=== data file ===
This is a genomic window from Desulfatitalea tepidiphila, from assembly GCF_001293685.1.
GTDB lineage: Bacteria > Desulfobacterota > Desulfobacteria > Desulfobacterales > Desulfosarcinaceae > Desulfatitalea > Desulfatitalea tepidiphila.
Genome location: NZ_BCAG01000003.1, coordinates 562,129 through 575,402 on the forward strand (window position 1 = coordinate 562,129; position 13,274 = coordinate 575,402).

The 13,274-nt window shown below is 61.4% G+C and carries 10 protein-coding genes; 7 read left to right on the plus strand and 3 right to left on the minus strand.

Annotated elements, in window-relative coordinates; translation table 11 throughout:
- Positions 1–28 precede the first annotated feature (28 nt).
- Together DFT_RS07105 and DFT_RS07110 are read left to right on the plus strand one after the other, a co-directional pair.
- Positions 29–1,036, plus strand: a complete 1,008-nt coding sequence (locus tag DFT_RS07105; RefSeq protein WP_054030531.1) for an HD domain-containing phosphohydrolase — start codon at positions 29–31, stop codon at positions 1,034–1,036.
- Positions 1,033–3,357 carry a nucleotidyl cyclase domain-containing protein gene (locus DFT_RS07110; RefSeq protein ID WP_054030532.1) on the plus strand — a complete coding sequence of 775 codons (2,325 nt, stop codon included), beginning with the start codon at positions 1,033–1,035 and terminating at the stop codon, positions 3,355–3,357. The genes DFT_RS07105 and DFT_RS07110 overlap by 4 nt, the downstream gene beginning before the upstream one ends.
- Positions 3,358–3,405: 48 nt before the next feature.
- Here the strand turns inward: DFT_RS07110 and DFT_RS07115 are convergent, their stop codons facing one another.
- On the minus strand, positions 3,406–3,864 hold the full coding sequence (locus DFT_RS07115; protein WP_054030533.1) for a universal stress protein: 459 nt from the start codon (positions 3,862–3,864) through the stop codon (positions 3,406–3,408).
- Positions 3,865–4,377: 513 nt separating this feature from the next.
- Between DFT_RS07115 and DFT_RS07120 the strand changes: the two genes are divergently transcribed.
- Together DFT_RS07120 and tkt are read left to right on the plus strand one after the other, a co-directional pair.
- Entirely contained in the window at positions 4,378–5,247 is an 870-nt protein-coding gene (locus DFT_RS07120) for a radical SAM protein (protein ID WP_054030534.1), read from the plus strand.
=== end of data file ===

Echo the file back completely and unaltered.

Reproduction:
This is a genomic window from Desulfatitalea tepidiphila, from assembly GCF_001293685.1.
GTDB lineage: Bacteria > Desulfobacterota > Desulfobacteria > Desulfobacterales > Desulfosarcinaceae > Desulfatitalea > Desulfatitalea tepidiphila.
Genome location: NZ_BCAG01000003.1, coordinates 562,129 through 575,402 on the forward strand (window position 1 = coordinate 562,129; position 13,274 = coordinate 575,402).

The 13,274-nt window shown below is 61.4% G+C and carries 10 protein-coding genes; 7 read left to right on the plus strand and 3 right to left on the minus strand.

Annotated elements, in window-relative coordinates; translation table 11 throughout:
- Positions 1–28 precede the first annotated feature (28 nt).
- Together DFT_RS07105 and DFT_RS07110 are read left to right on the plus strand one after the other, a co-directional pair.
- Positions 29–1,036, plus strand: a complete 1,008-nt coding sequence (locus tag DFT_RS07105; RefSeq protein WP_054030531.1) for an HD domain-containing phosphohydrolase — start codon at positions 29–31, stop codon at positions 1,034–1,036.
- Positions 1,033–3,357 carry a nucleotidyl cyclase domain-containing protein gene (locus DFT_RS07110; RefSeq protein ID WP_054030532.1) on the plus strand — a complete coding sequence of 775 codons (2,325 nt, stop codon included), beginning with the start codon at positions 1,033–1,035 and terminating at the stop codon, positions 3,355–3,357. The genes DFT_RS07105 and DFT_RS07110 overlap by 4 nt, the downstream gene beginning before the upstream one ends.
- Positions 3,358–3,405: 48 nt before the next feature.
- Here the strand turns inward: DFT_RS07110 and DFT_RS07115 are convergent, their stop codons facing one another.
- On the minus strand, positions 3,406–3,864 hold the full coding sequence (locus DFT_RS07115; protein WP_054030533.1) for a universal stress protein: 459 nt from the start codon (positions 3,862–3,864) through the stop codon (positions 3,406–3,408).
- Positions 3,865–4,377: 513 nt separating this feature from the next.
- Between DFT_RS07115 and DFT_RS07120 the strand changes: the two genes are divergently transcribed.
- Together DFT_RS07120 and tkt are read left to right on the plus strand one after the other, a co-directional pair.
- Entirely contained in the window at positions 4,378–5,247 is an 870-nt protein-coding gene (locus DFT_RS07120) for a radical SAM protein (protein ID WP_054030534.1), read from the plus strand.